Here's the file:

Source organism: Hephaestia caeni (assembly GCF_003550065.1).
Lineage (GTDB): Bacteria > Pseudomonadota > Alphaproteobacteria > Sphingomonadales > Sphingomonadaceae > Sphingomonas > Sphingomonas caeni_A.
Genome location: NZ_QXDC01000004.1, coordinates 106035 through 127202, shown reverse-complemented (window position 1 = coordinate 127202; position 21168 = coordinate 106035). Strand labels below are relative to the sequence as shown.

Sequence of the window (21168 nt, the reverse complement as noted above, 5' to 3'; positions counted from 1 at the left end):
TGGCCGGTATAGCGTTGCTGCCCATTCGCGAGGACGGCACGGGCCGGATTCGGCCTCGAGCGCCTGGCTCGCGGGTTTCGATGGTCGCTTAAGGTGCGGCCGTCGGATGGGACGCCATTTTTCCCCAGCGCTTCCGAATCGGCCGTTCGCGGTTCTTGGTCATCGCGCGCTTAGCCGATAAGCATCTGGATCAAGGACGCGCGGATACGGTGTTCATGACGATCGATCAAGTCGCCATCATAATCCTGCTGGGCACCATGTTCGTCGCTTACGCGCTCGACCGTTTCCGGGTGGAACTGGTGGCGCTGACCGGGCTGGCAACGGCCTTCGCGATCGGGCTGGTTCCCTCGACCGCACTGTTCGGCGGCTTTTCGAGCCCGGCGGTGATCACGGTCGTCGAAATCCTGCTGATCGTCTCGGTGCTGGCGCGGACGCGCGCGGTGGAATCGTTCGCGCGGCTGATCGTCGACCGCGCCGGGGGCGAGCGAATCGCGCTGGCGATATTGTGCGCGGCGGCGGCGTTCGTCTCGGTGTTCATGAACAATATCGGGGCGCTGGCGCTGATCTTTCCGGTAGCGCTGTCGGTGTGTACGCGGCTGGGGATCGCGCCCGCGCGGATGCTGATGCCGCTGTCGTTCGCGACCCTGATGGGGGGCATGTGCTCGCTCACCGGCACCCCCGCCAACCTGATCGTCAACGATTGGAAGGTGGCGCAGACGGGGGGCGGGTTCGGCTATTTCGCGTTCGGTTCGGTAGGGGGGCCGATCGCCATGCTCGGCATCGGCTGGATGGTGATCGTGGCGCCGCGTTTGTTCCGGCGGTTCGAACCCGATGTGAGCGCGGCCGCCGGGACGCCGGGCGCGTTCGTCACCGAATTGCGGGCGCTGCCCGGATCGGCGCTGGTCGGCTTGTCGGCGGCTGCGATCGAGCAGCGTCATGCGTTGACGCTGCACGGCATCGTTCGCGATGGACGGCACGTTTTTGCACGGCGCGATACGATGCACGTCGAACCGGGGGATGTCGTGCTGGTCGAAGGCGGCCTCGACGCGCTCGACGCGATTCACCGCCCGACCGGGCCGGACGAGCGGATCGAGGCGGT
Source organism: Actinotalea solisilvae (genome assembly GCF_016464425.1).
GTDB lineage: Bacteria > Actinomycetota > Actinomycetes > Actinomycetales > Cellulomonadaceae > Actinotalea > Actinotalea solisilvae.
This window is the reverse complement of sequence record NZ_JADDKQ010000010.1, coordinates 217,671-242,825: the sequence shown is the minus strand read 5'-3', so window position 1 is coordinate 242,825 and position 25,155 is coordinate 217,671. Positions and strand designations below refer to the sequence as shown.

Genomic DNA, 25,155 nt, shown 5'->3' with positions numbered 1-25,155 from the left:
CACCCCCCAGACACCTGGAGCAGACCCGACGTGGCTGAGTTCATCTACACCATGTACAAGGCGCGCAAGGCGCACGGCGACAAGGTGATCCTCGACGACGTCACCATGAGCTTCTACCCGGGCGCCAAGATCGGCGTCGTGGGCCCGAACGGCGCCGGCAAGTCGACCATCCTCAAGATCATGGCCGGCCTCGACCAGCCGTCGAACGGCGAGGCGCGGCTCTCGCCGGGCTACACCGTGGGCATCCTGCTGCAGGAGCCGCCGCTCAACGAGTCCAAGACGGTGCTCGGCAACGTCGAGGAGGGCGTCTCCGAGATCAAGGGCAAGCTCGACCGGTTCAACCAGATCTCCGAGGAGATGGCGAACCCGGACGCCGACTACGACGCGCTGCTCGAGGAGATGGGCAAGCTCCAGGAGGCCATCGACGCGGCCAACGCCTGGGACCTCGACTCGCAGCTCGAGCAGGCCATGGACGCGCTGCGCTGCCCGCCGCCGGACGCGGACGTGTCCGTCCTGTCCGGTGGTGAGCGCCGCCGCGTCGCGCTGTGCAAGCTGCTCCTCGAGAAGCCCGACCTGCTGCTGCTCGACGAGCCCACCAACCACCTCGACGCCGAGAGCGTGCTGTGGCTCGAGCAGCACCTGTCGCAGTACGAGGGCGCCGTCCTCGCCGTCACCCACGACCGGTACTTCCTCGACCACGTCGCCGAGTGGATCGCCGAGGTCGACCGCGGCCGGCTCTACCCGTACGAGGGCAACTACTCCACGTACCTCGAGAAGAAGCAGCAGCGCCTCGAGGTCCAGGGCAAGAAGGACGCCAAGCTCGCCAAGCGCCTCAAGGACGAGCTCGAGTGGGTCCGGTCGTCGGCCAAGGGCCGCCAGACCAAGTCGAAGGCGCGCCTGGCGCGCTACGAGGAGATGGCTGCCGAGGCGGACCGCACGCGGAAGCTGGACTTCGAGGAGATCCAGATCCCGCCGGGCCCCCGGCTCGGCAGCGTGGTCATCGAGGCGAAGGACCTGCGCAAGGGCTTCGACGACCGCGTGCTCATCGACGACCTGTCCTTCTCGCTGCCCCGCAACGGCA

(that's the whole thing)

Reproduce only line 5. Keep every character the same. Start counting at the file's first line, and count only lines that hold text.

TGGCCGGTATAGCGTTGCTGCCCATTCGCGAGGACGGCACGGGCCGGATTCGGCCTCGAGCGCCTGGCTCGCGGGTTTCGATGGTCGCTTAAGGTGCGGCCGTCGGATGGGACGCCATTTTTCCCCAGCGCTTCCGAATCGGCCGTTCGCGGTTCTTGGTCATCGCGCGCTTAGCCGATAAGCATCTGGATCAAGGACGCGCGGATACGGTGTTCATGACGATCGATCAAGTCGCCATCATAATCCTGCTGGGCACCATGTTCGTCGCTTACGCGCTCGACCGTTTCCGGGTGGAACTGGTGGCGCTGACCGGGCTGGCAACGGCCTTCGCGATCGGGCTGGTTCCCTCGACCGCACTGTTCGGCGGCTTTTCGAGCCCGGCGGTGATCACGGTCGTCGAAATCCTGCTGATCGTCTCGGTGCTGGCGCGGACGCGCGCGGTGGAATCGTTCGCGCGGCTGATCGTCGACCGCGCCGGGGGCGAGCGAATCGCGCTGGCGATATTGTGCGCGGCGGCGGCGTTCGTCTCGGTGTTCATGAACAATATCGGGGCGCTGGCGCTGATCTTTCCGGTAGCGCTGTCGGTGTGTACGCGGCTGGGGATCGCGCCCGCGCGGATGCTGATGCCGCTGTCGTTCGCGACCCTGATGGGGGGCATGTGCTCGCTCACCGGCACCCCCGCCAACCTGATCGTCAACGATTGGAAGGTGGCGCAGACGGGGGGCGGGTTCGGCTATTTCGCGTTCGGTTCGGTAGGGGGGCCGATCGCCATGCTCGGCATCGGCTGGATGGTGATCGTGGCGCCGCGTTTGTTCCGGCGGTTCGAACCCGATGTGAGCGCGGCCGCCGGGACGCCGGGCGCGTTCGTCACCGAATTGCGGGCGCTGCCCGGATCGGCGCTGGTCGGCTTGTCGGCGGCTGCGATCGAGCAGCGTCATGCGTTGACGCTGCACGGCATCGTTCGCGATGGACGGCACGTTTTTGCACGGCGCGATACGATGCACGTCGAACCGGGGGATGTCGTGCTGGTCGAAGGCGGCCTCGACGCGCTCGACGCGATTCACCGCCCGACCGGGCCGGACGAGCGGATCGAGGCGGT